Interviews are usually of two types; informal or unstructured and structured. But if you decide to conduct a structured interview, then you will first have to determine what questions you will ask the candidate.
Structured interviews need to have a set of predetermined questions. All candidates are asked those same questions. Each of their responses is then assessed to select who is suitable for the job.
What Should You Do Before Setting The Questions For A Structured Interview?
If you want your structured interview process to be a success that allows you to find your ideal candidate without much hassle, then there are certain things, that as the interviewer, you should be clear about. The following points will help you understand these requirements.
- You will have to be sure about what kind of candidate you are looking for. Each job demands a different skill set and as the interviewer, you will have to determine what skill set you to need. This will help you form better questions when you conduct the interview.
- It is important to identify a few qualities that a new employee should have. This will depend on the environment of your workspace. If the new hire has the qualities you are looking for, it will help him or her to settle in quickly. These qualities include communication skills, certain ethics, a healthy and natural curiosity to know and learn and the ability to take responsibility and initiative within the office.
- While the interview will reveal a lot about a potential employee, you should also have other methods to assess a candidate. These methods include conducting written tests, background checks, and analyzing previous work samples.
- One candidate might not have every skill in the box. For example, one person might lack social skills but can be extremely efficient while working. So, before you exclude the candidate, check if the skill that he or she is lacking is necessary for the position you are looking to hire.
Types Of Questions To Ask In A Structured Interview
Structured interviews will need to have several different sets of questions. You will not be able to conduct a structured interview properly if you just have a list of basic questions, usually related to the job you are hiring for or the qualifications that the candidates are required to have. While these remain important, questions in a structured interview should also be aimed at understanding the personality and overall potential of the candidates.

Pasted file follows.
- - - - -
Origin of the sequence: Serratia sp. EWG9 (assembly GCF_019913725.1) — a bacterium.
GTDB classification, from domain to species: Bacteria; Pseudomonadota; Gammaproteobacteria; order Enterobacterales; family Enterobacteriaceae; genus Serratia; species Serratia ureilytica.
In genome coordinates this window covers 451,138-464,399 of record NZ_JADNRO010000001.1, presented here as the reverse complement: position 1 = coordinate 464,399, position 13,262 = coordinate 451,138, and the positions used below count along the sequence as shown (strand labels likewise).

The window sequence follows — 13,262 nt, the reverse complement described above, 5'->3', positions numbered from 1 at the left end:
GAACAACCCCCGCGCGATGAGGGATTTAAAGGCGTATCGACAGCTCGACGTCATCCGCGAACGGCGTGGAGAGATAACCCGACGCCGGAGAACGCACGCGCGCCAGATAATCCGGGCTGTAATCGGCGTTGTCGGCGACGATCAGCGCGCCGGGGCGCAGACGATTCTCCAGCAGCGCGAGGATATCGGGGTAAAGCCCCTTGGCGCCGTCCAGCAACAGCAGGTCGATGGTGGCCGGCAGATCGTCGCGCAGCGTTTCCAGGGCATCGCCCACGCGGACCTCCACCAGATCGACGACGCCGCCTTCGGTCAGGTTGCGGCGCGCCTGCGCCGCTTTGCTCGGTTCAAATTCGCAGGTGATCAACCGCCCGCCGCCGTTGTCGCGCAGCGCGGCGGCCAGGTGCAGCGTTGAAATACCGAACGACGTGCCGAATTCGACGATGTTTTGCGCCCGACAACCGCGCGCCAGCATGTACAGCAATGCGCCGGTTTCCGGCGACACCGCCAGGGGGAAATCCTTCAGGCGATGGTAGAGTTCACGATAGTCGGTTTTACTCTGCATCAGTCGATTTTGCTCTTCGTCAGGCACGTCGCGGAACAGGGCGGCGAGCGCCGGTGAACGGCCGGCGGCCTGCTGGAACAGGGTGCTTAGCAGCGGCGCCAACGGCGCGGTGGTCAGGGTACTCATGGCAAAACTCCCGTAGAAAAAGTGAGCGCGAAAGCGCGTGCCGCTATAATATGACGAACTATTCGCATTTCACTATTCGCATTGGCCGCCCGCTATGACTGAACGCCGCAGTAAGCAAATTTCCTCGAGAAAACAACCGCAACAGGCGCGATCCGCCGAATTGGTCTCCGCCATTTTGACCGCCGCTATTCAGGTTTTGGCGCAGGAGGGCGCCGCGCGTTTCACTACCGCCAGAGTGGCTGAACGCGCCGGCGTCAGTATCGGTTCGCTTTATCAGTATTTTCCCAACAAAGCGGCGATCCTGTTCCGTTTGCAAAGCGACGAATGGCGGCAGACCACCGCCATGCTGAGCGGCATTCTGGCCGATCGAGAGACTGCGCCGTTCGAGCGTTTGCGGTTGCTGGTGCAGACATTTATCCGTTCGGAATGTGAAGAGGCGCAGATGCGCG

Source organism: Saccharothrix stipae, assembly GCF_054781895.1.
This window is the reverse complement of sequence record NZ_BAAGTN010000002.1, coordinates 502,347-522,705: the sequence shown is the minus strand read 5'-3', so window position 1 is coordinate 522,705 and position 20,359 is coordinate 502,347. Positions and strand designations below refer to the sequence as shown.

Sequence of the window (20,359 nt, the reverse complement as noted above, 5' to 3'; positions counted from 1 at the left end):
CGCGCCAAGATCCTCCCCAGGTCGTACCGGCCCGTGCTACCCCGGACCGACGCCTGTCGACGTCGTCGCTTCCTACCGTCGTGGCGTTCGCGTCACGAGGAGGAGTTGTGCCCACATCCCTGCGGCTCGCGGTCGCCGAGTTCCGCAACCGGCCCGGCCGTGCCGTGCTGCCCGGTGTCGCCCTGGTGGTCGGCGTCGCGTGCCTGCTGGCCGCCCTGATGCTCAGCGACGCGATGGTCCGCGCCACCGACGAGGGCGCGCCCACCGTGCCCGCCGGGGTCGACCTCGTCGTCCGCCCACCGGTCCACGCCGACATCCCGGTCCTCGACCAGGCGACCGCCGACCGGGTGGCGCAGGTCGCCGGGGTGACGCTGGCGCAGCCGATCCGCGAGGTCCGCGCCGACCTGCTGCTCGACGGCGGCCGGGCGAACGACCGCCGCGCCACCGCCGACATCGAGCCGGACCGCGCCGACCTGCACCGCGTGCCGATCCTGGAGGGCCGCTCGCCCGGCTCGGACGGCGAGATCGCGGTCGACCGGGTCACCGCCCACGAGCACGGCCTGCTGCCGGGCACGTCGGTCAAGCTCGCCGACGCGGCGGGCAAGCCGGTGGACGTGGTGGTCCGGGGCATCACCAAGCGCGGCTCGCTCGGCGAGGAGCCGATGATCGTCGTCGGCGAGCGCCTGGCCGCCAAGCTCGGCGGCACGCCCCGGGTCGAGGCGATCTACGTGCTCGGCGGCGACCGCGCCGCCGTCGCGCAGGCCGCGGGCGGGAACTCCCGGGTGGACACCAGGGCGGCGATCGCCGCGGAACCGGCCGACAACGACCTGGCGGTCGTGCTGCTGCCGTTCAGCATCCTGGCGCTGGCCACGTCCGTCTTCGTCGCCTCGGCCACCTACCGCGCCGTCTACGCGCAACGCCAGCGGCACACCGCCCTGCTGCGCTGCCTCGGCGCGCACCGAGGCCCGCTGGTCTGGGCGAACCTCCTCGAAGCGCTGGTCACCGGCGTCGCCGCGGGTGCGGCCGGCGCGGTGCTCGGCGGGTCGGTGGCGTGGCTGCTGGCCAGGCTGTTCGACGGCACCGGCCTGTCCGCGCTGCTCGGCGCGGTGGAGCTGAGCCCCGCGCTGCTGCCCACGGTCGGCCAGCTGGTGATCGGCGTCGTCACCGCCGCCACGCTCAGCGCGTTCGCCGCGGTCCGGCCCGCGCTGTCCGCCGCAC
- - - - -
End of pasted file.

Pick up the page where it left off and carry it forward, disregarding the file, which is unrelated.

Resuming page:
Generic questions usually determine how much knowledge a candidate has about the job. These questions are often constructed by the HR department and they test hard skills. To test how much hands-on experience a candidate has, generic questions can be set in a way that will require him or her to complete a short assignment, given a presentation for few minutes or utilize the whiteboard to explain a particular concept.
Behavioral questions will determine whether or not the candidate is suitable to work in your office environment. You will also be able to predict how the candidate will perform, especially when there is a deadline. Behavioral questions make it easy to understand a candidate’s ethical maturity and professionalism.
Situational questions will allow you to understand how the candidate will handle his or her work and deal with problems, should they arise. If you think that your situational questions are becoming too predictable, think about certain dilemmas that one faces while working and use those to base your question on. Such a question will demand the candidate to think for himself and therefore you will get an original response.
When asking questions in a structured interview, make sure that they are:
- Specific to what the job requires
- Based on real situations
- Relevant and brief
- Not too simple
- Not filled with jargon
If you find that the candidate is giving vague answers then ask to follow up questions. Identify which of the predetermined questions can receive such answers and keep your follow up questions ready. The follow-up questions should be unique and not non-specific.
The Process Of Conducting A Structured Interview
A structured interview can be conducted in simple steps.
- Develop the questions and print them to carry to the interview site.
- Create a scale that can be used to grade or rate a candidate’s responses and answers.
- Record and take notes of the candidate’s answers.
- Ask someone who was not involved in interviewing or developing questions, to review and analyse.
Structured interviews help you find the right employee quite easily. But remember to not make the process too monotonous or the questions too predictable. There is also a risk of questions being leaked. Therefore, take proper precautions. If you can develop relevant yet unique questions, you will be able to get the desired response from candidates.